Improve the Quality of Life with Aging with Tai Chi
By John M. de Castro, Ph.D.
“Over the past few years, tai chi has been at the top of the list of “alternative therapies” with benefits that . . . helps senior improve their balance, mood and joint health.” – IlluminAge
The aging process involves a systematic progressive decline in every system in the body, the brain included. This markedly reduces the quality of life in aging individuals. There is some hope for age related decline, however, as there is evidence that it can be slowed. There are some indications that physical and mental exercise can reduce the rate of decline. For example, contemplative practices such as meditation, yoga, and Tai Chi or qigong have all been shown to be beneficial in slowing or delaying physical and mental decline with aging. The research findings have been accumulating. So, it makes sense to step back and summarize what has been learned about the effectiveness of Tai Chi for reducing the decline in quality of life during aging.
In today’s Research News article “Effectiveness of Tai chi exercise on overall quality of life and its physical and psychological components among older adults: a systematic review and meta-analysis.” (See summary below or view the full text of the study at: https://www.ncbi.nlm.nih.gov/pmc/articles/PMC7485323/ ) Wang and colleagues review, summarize, and perform a meta-analysis of the published research studies of the effectiveness of Tai Chi practice in reducing the age related decline in quality of life. They identified 10 published randomized controlled trials with a total of 1170 participants who were aged 50 years and older.
They report that the published research found that Tai Chi practice significantly improved the quality of life in older and elderly individuals. This improvement was significant particularly for physical component of quality of life. But was not significant for the psychological component. This is not surprising as Tai Chi practice has been shown to improve strength and balance and reduce the likelihood of falls in older individuals. These benefits should improve their physical well being and reduce the likelihood of injury.
It is a bit surprising that the psychological component of quality of life was not improved. Tai Chi is often practiced in social groups while the elderly are often isolated and have high levels of loneliness. So, it would be expected that the social interactions occurring with Tai Chi practice would improve their psychological well-being. This needs to be further researched.
Tai Chi is an ancient mindfulness practices involving slow prescribed movements. It is gentle and completely safe, can be used with the healthy and sickly, is inexpensive to administer, can be performed in groups or alone, at home or in a facility or even public park, and can be quickly learned. In addition, it can be practiced in social groups without professional supervision. This can make it fun, improving the likelihood of long-term engagement in the practice. This makes Tai Chi an almost ideal practice for the improvement of quality of life in aging individuals.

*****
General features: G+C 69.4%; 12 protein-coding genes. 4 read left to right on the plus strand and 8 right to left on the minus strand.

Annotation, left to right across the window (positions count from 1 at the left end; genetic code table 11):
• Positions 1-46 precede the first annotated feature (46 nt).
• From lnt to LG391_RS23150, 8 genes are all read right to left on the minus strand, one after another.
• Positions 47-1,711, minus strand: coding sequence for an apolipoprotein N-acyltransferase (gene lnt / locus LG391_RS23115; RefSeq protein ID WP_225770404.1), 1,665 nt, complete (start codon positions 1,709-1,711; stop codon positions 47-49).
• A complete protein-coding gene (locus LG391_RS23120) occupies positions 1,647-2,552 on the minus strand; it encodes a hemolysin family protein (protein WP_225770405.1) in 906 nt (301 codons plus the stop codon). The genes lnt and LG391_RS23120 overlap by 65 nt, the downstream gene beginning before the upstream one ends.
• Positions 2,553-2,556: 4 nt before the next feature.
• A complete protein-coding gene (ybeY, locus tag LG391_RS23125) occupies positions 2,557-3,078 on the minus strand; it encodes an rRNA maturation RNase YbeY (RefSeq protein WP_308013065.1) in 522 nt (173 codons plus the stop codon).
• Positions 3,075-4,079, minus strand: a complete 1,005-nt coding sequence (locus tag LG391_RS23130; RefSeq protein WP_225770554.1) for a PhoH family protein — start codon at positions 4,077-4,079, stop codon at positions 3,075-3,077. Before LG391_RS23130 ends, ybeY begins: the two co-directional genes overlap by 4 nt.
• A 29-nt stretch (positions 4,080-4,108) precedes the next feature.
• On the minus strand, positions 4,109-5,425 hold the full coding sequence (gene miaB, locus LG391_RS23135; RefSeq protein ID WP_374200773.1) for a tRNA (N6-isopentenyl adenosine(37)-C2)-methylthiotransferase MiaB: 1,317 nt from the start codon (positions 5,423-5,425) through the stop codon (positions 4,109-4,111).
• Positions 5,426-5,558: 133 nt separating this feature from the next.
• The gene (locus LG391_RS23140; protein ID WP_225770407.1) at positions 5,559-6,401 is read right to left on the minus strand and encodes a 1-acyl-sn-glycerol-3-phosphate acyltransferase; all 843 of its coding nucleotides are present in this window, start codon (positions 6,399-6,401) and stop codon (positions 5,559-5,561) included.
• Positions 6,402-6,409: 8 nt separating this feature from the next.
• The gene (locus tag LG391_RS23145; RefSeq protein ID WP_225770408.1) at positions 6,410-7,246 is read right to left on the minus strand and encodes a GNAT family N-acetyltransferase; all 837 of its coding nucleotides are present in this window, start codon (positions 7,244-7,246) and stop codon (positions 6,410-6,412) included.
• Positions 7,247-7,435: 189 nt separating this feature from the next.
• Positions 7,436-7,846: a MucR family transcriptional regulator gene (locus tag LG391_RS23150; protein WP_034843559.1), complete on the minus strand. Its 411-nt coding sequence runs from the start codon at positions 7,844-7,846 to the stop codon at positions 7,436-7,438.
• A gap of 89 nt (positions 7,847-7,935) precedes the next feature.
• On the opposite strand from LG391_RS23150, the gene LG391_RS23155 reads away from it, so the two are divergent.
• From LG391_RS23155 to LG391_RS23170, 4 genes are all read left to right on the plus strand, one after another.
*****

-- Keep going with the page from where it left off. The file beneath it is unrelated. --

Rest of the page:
So, improve the quality of life with aging with Tai Chi.
”Tai Chi promotes optimal aging and well-being by providing mild-to-moderate cardiorespiratory exercise, muscular strengthening, balance and postural control along with many mental and social benefits.” – Kristine Hallisy
CMCS – Center for Mindfulness and Contemplative Studies
This and other Contemplative Studies posts are also available on Google+ https://plus.google.com/106784388191201299496/posts and on Twitter @MindfulResearch
Wang, D., Wang, P., Lan, K., Zhang, Y., & Pan, Y. (2020). Effectiveness of Tai chi exercise on overall quality of life and its physical and psychological components among older adults: a systematic review and meta-analysis. Brazilian journal of medical and biological research = Revista brasileira de pesquisas medicas e biologicas, 53(10), e10196. https://doi.org/10.1590/1414-431X202010196
With the aging of the world’s population, the quality of life of older adults is becoming more important. There are many studies on the use of Tai chi exercise, a popular form of mind-body exercise practiced by older adults. However, the effectiveness of Tai chi exercise on the quality of life of older adults is unclear. For this systematic review and meta-analysis, six databases (PubMed, CENTRAL, CINAHL, EMBASE, Scopus, CNKI) were searched in English and Chinese languages to screen for relevant randomized controlled trials (RCT), and their risk of bias was assessed by two independent reviewers. The results of quality of life, physical component, and psychological component among older adults were meta-analyzed using RevMan5.3 software. The search retrieved 2577 records. After screening, a total of 10 RCTs were included in this evaluation, with a total of 1170 participants. The meta-analysis showed that compared with the control group, Tai chi exercise had a significant impact on the overall quality of life (SMD=1.23; 95%CI: 0.56–1.98; P<0.0001), and on the physical component of quality of life (MD=5.90; 95%CI: 1.05–10.75; P=0.02), but no significant impact on the psychological component of quality of life. This study had high heterogeneity. The results of this study suggest the potential use of Tai chi exercise as an activity for increased quality of life in older adults. Future research may enhance experimental rigor and explore the rationale behind Tai chi exercise.